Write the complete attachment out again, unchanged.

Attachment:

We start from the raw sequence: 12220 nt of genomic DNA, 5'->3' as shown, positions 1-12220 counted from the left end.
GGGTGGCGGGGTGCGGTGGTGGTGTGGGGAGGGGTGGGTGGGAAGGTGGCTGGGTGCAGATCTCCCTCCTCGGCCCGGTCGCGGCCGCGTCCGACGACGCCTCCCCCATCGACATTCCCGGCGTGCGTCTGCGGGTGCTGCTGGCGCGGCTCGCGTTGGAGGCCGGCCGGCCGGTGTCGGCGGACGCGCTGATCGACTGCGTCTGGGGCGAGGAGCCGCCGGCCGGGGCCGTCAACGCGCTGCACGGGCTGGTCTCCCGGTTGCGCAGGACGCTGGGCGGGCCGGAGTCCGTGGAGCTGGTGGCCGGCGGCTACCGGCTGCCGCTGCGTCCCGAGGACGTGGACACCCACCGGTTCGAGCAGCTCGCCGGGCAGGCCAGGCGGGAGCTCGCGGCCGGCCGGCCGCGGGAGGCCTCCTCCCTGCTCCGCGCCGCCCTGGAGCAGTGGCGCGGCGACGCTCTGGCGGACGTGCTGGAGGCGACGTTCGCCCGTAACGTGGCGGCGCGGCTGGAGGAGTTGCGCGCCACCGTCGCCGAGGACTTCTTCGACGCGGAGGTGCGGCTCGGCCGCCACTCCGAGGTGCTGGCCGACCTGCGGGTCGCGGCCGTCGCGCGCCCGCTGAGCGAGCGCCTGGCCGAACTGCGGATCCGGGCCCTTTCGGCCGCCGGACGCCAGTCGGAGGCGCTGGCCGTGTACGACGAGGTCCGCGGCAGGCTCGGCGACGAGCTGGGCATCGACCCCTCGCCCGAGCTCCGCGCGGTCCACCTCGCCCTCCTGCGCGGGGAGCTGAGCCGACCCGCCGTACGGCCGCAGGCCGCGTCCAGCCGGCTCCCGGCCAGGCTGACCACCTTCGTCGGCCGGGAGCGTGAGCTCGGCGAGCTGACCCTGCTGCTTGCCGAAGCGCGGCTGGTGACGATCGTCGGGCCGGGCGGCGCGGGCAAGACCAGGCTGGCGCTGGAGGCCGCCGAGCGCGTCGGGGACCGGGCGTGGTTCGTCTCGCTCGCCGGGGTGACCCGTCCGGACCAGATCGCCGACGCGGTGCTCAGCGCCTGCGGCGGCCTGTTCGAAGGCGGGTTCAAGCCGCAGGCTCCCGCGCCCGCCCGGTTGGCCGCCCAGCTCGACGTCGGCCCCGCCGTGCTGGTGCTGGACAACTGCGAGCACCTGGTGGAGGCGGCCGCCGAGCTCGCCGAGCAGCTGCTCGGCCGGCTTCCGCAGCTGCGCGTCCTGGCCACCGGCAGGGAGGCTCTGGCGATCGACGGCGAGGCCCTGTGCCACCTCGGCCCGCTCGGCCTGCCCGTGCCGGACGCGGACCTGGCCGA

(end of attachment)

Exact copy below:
We start from the raw sequence: 12220 nt of genomic DNA, 5'->3' as shown, positions 1-12220 counted from the left end.
GGGTGGCGGGGTGCGGTGGTGGTGTGGGGAGGGGTGGGTGGGAAGGTGGCTGGGTGCAGATCTCCCTCCTCGGCCCGGTCGCGGCCGCGTCCGACGACGCCTCCCCCATCGACATTCCCGGCGTGCGTCTGCGGGTGCTGCTGGCGCGGCTCGCGTTGGAGGCCGGCCGGCCGGTGTCGGCGGACGCGCTGATCGACTGCGTCTGGGGCGAGGAGCCGCCGGCCGGGGCCGTCAACGCGCTGCACGGGCTGGTCTCCCGGTTGCGCAGGACGCTGGGCGGGCCGGAGTCCGTGGAGCTGGTGGCCGGCGGCTACCGGCTGCCGCTGCGTCCCGAGGACGTGGACACCCACCGGTTCGAGCAGCTCGCCGGGCAGGCCAGGCGGGAGCTCGCGGCCGGCCGGCCGCGGGAGGCCTCCTCCCTGCTCCGCGCCGCCCTGGAGCAGTGGCGCGGCGACGCTCTGGCGGACGTGCTGGAGGCGACGTTCGCCCGTAACGTGGCGGCGCGGCTGGAGGAGTTGCGCGCCACCGTCGCCGAGGACTTCTTCGACGCGGAGGTGCGGCTCGGCCGCCACTCCGAGGTGCTGGCCGACCTGCGGGTCGCGGCCGTCGCGCGCCCGCTGAGCGAGCGCCTGGCCGAACTGCGGATCCGGGCCCTTTCGGCCGCCGGACGCCAGTCGGAGGCGCTGGCCGTGTACGACGAGGTCCGCGGCAGGCTCGGCGACGAGCTGGGCATCGACCCCTCGCCCGAGCTCCGCGCGGTCCACCTCGCCCTCCTGCGCGGGGAGCTGAGCCGACCCGCCGTACGGCCGCAGGCCGCGTCCAGCCGGCTCCCGGCCAGGCTGACCACCTTCGTCGGCCGGGAGCGTGAGCTCGGCGAGCTGACCCTGCTGCTTGCCGAAGCGCGGCTGGTGACGATCGTCGGGCCGGGCGGCGCGGGCAAGACCAGGCTGGCGCTGGAGGCCGCCGAGCGCGTCGGGGACCGGGCGTGGTTCGTCTCGCTCGCCGGGGTGACCCGTCCGGACCAGATCGCCGACGCGGTGCTCAGCGCCTGCGGCGGCCTGTTCGAAGGCGGGTTCAAGCCGCAGGCTCCCGCGCCCGCCCGGTTGGCCGCCCAGCTCGACGTCGGCCCCGCCGTGCTGGTGCTGGACAACTGCGAGCACCTGGTGGAGGCGGCCGCCGAGCTCGCCGAGCAGCTGCTCGGCCGGCTTCCGCAGCTGCGCGTCCTGGCCACCGGCAGGGAGGCTCTGGCGATCGACGGCGAGGCCCTGTGCCACCTCGGCCCGCTCGGCCTGCCCGTGCCGGACGCGGACCTGGCCGA